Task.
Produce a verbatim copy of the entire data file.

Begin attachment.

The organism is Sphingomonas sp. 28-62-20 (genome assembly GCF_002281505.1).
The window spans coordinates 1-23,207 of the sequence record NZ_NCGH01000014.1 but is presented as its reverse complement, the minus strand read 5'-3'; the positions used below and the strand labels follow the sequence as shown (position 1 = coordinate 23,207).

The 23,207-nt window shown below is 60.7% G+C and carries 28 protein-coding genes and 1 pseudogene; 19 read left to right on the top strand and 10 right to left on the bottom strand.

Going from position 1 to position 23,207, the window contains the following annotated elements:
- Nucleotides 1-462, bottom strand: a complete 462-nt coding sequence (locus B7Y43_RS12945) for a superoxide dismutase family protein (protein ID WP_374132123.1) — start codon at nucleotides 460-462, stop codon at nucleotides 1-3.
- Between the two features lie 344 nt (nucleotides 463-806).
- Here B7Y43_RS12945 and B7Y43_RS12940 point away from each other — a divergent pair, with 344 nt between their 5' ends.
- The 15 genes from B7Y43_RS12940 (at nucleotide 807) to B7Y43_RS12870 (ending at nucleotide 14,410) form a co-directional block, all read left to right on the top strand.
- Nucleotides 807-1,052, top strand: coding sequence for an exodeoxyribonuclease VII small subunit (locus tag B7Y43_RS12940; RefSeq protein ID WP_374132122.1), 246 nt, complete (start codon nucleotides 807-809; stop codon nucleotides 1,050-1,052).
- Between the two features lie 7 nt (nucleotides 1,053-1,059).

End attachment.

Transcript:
The organism is Sphingomonas sp. 28-62-20 (genome assembly GCF_002281505.1).
The window spans coordinates 1-23,207 of the sequence record NZ_NCGH01000014.1 but is presented as its reverse complement, the minus strand read 5'-3'; the positions used below and the strand labels follow the sequence as shown (position 1 = coordinate 23,207).

The 23,207-nt window shown below is 60.7% G+C and carries 28 protein-coding genes and 1 pseudogene; 19 read left to right on the top strand and 10 right to left on the bottom strand.

Going from position 1 to position 23,207, the window contains the following annotated elements:
- Nucleotides 1-462, bottom strand: a complete 462-nt coding sequence (locus B7Y43_RS12945) for a superoxide dismutase family protein (protein ID WP_374132123.1) — start codon at nucleotides 460-462, stop codon at nucleotides 1-3.
- Between the two features lie 344 nt (nucleotides 463-806).
- Here B7Y43_RS12945 and B7Y43_RS12940 point away from each other — a divergent pair, with 344 nt between their 5' ends.
- The 15 genes from B7Y43_RS12940 (at nucleotide 807) to B7Y43_RS12870 (ending at nucleotide 14,410) form a co-directional block, all read left to right on the top strand.
- Nucleotides 807-1,052, top strand: coding sequence for an exodeoxyribonuclease VII small subunit (locus tag B7Y43_RS12940; RefSeq protein ID WP_374132122.1), 246 nt, complete (start codon nucleotides 807-809; stop codon nucleotides 1,050-1,052).
- Between the two features lie 7 nt (nucleotides 1,053-1,059).